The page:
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Flushing FIM receive buffers

0 votes
Has anyone had a problem using tcflush() on the FIM serial port on the ME9210?

I had a problem where the FIM refused to receive, which I've currently resolved by disabling calls to tcflush() for the FIM
asked Nov 12, 2010 in Linux by steved2 Seasoned Professional (151 points)
recategorized Dec 5, 2013 by tuxembb

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6 Answers

0 votes
Instead of tcflush what are you doing to clear receive buffer? i will soon be using fim serial port.
answered Nov 12, 2010 by dpitts New to the Community (9 points)
0 votes
Quote:
Instead of tcflush what are you doing to clear receive buffer? i will soon be using fim serial port.
At the moment, nothing - I just reset various receive-related variables. (In my particular application its pretty unlikely that there would be anything in the receive buffer at the time I was flushing it, and the application would recover soon enough)
answered Nov 17, 2010 by steved2 Seasoned Professional (151 points)
0 votes
It appears that this might have been one symptom of a bigger problem with the FIM.
I now have my software basically running, and find that the FIM-based UART stops receiving after a random time of order 50-100 minutes. Reset requires power cycling or reboot.
The FIM isn't being worked particularly hard - fairly continuous 9600 baud half-duplex, as a 2-wire UART.

The software driving the FIM is pretty much the same as I've been using for years with a 'normal' UART in the ME; main change is use of select() when waiting for receive data.

Has anyone else seen this type of problem (or got the FIM working without such problems)?
answered Nov 24, 2010 by steved2 Seasoned Professional (151 points)
0 votes
I've used FIM as UART with func. like that, and i haven't observe problems:

//
Open UART RAW
//Open FIM module as a com port!
//
int OpenUARTRaw( const char * pszDev)
{
int hFile = open( pszDev, O_RDWR | O_NOCTTY );
struct termios options;
if( 0 > hFile )
{
return -1;
}
tcgetattr(hFile, &options);

cfsetispeed(&options, B9600);
cfsetospeed(&options, B9600);
cfmakeraw( &options );

tcsetattr(hFile, TCSANOW, &options);
return hFile;
}
//
//
//
int PollRead( int hFile )
{
struct pollfd arrHFiles[1];
arrHFiles[ 0 ].fd = hFile;
arrHFiles[ 0 ].events = POLLIN;
if( 0>= poll(arrHFiles, 1, 100) )
return 0;
if( arrHFiles[ 0 ].revents & POLLIN )
return 1;
return 0;
}
//
ReadByte
//Reads a Byte from serial FIM0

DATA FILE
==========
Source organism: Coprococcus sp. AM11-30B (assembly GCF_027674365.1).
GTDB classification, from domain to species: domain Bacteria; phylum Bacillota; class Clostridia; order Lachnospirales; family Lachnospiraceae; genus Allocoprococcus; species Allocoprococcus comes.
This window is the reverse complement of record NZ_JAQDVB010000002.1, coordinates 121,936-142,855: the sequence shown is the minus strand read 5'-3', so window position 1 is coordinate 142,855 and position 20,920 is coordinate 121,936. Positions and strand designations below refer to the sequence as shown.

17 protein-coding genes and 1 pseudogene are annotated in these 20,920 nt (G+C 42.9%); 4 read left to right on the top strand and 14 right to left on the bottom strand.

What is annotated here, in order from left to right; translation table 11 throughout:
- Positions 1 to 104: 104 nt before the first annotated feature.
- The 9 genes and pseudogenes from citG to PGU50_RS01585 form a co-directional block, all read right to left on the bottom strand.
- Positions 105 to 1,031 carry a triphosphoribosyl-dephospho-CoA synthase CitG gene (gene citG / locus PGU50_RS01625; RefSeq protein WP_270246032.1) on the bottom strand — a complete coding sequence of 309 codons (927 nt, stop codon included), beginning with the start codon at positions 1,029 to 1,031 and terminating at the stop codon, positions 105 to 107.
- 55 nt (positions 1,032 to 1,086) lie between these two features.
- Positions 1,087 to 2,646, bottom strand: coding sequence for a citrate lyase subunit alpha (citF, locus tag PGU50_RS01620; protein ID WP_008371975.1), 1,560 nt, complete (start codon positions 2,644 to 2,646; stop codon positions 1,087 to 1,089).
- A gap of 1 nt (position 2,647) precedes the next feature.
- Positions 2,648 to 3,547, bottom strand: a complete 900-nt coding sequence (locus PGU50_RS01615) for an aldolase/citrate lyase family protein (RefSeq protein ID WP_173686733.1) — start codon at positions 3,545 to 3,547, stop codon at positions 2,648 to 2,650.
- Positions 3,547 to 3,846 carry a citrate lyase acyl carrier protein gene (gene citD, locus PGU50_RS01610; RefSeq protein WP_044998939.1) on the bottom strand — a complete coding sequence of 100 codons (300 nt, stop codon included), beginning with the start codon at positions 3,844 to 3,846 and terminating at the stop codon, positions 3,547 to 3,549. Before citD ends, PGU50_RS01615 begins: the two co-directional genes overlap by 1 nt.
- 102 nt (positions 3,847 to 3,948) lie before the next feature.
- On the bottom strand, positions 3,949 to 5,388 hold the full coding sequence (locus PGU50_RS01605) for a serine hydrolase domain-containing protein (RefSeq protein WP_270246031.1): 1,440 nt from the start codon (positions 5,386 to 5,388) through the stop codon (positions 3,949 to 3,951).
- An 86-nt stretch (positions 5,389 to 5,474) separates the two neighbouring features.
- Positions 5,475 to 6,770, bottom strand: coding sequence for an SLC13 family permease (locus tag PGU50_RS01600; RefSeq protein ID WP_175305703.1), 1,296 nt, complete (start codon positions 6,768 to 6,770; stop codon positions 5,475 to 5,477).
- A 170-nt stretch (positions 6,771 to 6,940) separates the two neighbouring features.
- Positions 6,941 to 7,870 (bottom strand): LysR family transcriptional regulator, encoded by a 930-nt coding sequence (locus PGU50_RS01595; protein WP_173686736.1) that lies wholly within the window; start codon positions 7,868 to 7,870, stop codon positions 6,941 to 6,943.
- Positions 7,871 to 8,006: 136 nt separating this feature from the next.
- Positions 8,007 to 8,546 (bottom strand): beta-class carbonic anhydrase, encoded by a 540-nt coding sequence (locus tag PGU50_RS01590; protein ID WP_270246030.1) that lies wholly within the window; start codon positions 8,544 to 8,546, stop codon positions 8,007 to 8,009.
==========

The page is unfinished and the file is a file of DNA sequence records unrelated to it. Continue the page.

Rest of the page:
//
unsigned char ReadByte( int hFile )
{
unsigned char ucIn;
if( 0 > read( hFile, &ucIn , 1 ) )
exit( 0 );
return ucIn;

}

//
ReadByte
//Write a Byte to serial FIM0
//

void WriteByte( int hFile, unsigned char ucOut )
{

if( 0 > write( hFile, &ucOut , 1 ) )
exit( 0 );
}



.......................Somewhere in main....................
hFile = OpenUARTRaw( "/dev/ttyFIM0");
if( 0 > hFile )
return 1;

.........................................................................



I.m not sure is it helpful for you but it is works fine.
Cheers
Danail
answered Nov 25, 2010 by MYXATA New to the Community (9 points)
0 votes
Given the feedback, I've done some more extensive testing, and encountered errors using the FIM UART where the 'normal' UART is rock solid.

1. No doubt that tcflush(channel, TCIFLUSH) on /com/4 wrecks receive.

2. I have a board with serial buffers on both /com/0 and /com/4 (FIM). So to eliminate potential problems with my own code, I compiled the TCP/IP to Serial example for each of the ports - literally the only difference being the last digit of the port name.
I then connected a piece of equipment which responds to polls to the serial port, and used a network app to generate the polls and display the responses, using TCP/IP. So the serial port is operating in half duplex, 9600,e,7.
a) Using /com/0 polling continued for the 60 minutes over which I tested. Throughput about 470 cps. (Second test of 30 minutes no problems)
b) Using /com/4 polling started OK, with a throughput of around 680cps. It ceased after about 7 minutes (repeated several times, and pretty consistent).
Happened after 8189 or 8190 transactions (suspiciously close to 8192?)
A breakpoint shortly after the select() (line 470 of tcpserial.c) demonstrated that select() was never picking up on data received from the network.

I tried increasing the stack size for the serial task, with no change.

3. Using my own code, I get a slightly different problem - it appears as if every so often the FIM fails to send a message. Again, errors using FIM, rock solid using /com/0.

So it looks as if the problem is somewhere in the FIM driver. Related to select(), maybe?

Any thoughts on how to track this down?
answered Dec 7, 2010 by steved2 Seasoned Professional (151 points)
0 votes
Found most of the problem - the FIM driver is subtly different to that for the regular serial ports.

I'm using 2-wire serial, and can be confident the transmit buffer is empty when I send a new message. So my code assumed that write() will always succeed. (And on the regular serial ports, this appears to have been the case).

However... the FIM uses a buffer, with capacity for 8K characters. And the code doesn't automatically wrap round during a single write() when the end of the buffer is reached. So sometimes write() wouldn't send a complete message. It correctly returned that it had only added part of the message to the send buffer, and now I handle this scenario that part is working OK. Technically correct behaviour, but perhaps counter-intuitive!

The timeouts look as if they're being caused by a related wrapround problem - if my message exactly fills the remaining space at the end of the transmit buffer (and its wrapping round after 8191 characters rather than 8192, which masks the problem somewhat) the transmit side appears to irretrievably lock up.
answered Dec 10, 2010 by steved2 Seasoned Professional (151 points)
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